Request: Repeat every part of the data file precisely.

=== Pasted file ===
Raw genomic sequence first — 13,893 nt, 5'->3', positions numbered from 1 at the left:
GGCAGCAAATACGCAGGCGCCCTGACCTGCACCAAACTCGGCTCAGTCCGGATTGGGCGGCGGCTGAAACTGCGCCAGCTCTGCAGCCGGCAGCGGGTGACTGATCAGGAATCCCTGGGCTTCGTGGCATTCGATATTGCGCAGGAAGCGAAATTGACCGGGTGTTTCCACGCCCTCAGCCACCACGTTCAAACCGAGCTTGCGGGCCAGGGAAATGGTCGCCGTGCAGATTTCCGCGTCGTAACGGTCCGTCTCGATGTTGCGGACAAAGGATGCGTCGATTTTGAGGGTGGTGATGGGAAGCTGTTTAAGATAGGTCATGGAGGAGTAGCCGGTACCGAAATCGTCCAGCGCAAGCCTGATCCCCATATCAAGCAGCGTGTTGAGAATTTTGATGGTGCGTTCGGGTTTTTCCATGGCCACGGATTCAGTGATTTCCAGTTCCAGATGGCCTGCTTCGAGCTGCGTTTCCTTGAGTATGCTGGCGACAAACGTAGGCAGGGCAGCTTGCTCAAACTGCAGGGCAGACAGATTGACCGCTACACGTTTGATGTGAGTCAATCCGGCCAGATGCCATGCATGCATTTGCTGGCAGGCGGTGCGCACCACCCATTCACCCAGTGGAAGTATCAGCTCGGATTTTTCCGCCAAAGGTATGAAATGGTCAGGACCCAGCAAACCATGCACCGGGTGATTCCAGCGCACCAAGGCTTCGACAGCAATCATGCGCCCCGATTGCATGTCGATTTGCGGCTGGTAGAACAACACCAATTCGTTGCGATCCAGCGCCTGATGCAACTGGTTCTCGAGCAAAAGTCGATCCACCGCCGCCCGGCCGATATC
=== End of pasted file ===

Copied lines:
Raw genomic sequence first — 13,893 nt, 5'->3', positions numbered from 1 at the left:
GGCAGCAAATACGCAGGCGCCCTGACCTGCACCAAACTCGGCTCAGTCCGGATTGGGCGGCGGCTGAAACTGCGCCAGCTCTGCAGCCGGCAGCGGGTGACTGATCAGGAATCCCTGGGCTTCGTGGCATTCGATATTGCGCAGGAAGCGAAATTGACCGGGTGTTTCCACGCCCTCAGCCACCACGTTCAAACCGAGCTTGCGGGCCAGGGAAATGGTCGCCGTGCAGATTTCCGCGTCGTAACGGTCCGTCTCGATGTTGCGGACAAAGGATGCGTCGATTTTGAGGGTGGTGATGGGAAGCTGTTTAAGATAGGTCATGGAGGAGTAGCCGGTACCGAAATCGTCCAGCGCAAGCCTGATCCCCATATCAAGCAGCGTGTTGAGAATTTTGATGGTGCGTTCGGGTTTTTCCATGGCCACGGATTCAGTGATTTCCAGTTCCAGATGGCCTGCTTCGAGCTGCGTTTCCTTGAGTATGCTGGCGACAAACGTAGGCAGGGCAGCTTGCTCAAACTGCAGGGCAGACAGATTGACCGCTACACGTTTGATGTGAGTCAATCCGGCCAGATGCCATGCATGCATTTGCTGGCAGGCGGTGCGCACCACCCATTCACCCAGTGGAAGTATCAGCTCGGATTTTTCCGCCAAAGGTATGAAATGGTCAGGACCCAGCAAACCATGCACCGGGTGATTCCAGCGCACCAAGGCTTCGACAGCAATCATGCGCCCCGATTGCATGTCGATTTGCGGCTGGTAGAACAACACCAATTCGTTGCGATCCAGCGCCTGATGCAACTGGTTCTCGAGCAAAAGTCGATCCACCGCCGCCCGGCCGATATC